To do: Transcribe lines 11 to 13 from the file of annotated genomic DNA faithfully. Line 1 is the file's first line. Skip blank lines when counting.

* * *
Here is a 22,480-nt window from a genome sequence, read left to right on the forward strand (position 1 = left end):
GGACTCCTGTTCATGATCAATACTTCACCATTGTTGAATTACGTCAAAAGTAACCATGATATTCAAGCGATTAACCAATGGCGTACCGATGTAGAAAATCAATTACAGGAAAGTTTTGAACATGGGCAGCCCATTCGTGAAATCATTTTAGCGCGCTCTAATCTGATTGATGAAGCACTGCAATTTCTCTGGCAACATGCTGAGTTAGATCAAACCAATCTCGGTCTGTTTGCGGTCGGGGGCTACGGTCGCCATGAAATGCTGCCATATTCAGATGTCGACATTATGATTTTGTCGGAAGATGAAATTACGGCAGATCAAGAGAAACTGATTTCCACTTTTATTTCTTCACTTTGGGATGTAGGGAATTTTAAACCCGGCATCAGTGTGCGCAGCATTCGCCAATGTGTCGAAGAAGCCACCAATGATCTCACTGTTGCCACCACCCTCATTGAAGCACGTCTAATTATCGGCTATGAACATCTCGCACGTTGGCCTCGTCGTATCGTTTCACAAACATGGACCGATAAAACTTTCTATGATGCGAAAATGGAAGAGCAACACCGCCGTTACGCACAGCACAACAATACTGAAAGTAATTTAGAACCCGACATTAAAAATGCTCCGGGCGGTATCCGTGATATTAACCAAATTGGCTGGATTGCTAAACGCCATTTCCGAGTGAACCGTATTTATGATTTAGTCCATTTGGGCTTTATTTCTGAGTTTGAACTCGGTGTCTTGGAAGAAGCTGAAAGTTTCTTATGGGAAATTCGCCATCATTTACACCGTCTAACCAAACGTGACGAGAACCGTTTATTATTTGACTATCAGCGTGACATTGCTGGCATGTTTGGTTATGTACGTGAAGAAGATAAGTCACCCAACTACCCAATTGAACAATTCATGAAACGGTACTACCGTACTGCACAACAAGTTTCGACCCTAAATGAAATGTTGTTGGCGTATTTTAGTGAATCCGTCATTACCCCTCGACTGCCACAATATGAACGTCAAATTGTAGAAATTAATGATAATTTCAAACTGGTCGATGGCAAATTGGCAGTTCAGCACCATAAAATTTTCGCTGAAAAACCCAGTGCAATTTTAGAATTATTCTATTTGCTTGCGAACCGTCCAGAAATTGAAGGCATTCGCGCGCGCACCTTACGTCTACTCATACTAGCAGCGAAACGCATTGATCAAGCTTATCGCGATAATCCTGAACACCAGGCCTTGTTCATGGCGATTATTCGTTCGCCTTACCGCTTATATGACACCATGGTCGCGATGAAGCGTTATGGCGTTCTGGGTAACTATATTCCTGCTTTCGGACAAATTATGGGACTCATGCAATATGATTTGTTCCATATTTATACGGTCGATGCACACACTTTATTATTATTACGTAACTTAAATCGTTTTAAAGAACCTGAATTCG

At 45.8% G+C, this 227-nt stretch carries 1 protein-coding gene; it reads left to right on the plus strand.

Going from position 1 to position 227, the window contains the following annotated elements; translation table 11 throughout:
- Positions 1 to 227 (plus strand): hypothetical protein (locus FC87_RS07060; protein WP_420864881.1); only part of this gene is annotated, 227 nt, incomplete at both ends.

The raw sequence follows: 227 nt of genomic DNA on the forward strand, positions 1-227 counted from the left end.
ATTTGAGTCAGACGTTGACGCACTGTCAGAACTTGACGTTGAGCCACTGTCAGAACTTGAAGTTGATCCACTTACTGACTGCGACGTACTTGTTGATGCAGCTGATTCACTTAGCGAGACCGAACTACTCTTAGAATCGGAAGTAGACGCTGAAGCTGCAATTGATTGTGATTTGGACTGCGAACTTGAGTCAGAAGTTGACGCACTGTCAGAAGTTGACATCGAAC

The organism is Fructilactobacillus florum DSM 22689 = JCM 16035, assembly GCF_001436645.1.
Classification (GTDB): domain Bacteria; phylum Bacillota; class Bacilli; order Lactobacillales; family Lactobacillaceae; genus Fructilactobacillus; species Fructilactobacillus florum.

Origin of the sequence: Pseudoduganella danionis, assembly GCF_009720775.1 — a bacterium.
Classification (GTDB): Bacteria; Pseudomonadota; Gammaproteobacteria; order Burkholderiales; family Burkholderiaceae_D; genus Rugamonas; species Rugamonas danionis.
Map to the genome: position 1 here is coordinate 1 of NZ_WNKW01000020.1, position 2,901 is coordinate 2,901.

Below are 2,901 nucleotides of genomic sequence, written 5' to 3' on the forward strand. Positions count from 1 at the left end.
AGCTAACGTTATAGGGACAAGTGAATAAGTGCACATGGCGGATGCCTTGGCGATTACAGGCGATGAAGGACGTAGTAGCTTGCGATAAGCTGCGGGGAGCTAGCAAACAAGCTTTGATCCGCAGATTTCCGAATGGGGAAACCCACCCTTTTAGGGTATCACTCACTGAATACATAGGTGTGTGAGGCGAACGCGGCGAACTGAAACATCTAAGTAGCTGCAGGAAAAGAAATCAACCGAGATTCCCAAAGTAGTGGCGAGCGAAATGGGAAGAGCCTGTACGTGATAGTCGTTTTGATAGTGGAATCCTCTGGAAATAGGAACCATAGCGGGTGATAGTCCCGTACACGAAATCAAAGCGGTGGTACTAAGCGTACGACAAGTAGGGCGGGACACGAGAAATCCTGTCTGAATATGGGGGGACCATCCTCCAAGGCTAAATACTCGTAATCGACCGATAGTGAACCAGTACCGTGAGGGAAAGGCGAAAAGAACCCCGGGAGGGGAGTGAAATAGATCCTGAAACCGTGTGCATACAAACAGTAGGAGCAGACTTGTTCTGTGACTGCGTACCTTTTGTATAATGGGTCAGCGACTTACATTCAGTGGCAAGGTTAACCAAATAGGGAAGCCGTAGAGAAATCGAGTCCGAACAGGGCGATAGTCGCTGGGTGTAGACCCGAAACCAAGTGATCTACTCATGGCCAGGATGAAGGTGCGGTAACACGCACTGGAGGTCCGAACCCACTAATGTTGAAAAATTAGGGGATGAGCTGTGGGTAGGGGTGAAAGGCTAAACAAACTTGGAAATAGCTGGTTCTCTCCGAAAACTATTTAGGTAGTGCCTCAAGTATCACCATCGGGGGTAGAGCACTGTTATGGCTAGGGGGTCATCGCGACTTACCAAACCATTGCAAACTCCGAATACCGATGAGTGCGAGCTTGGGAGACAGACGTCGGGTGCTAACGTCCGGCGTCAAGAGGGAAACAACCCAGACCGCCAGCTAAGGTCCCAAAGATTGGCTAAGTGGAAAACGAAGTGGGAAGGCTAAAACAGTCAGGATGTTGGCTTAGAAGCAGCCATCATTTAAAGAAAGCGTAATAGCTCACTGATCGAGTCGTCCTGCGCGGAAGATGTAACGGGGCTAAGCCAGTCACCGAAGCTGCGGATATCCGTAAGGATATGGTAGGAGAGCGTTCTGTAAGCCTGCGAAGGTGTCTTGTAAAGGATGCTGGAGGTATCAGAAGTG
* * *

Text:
Classification (GTDB): Bacteria; Pseudomonadota; Gammaproteobacteria; order Burkholderiales; family Burkholderiaceae_D; genus Rugamonas; species Rugamonas danionis.
Map to the genome: position 1 here is coordinate 1 of NZ_WNKW01000020.1, position 2,901 is coordinate 2,901.

Below are 2,901 nucleotides of genomic sequence, written 5' to 3' on the forward strand. Positions count from 1 at the left end.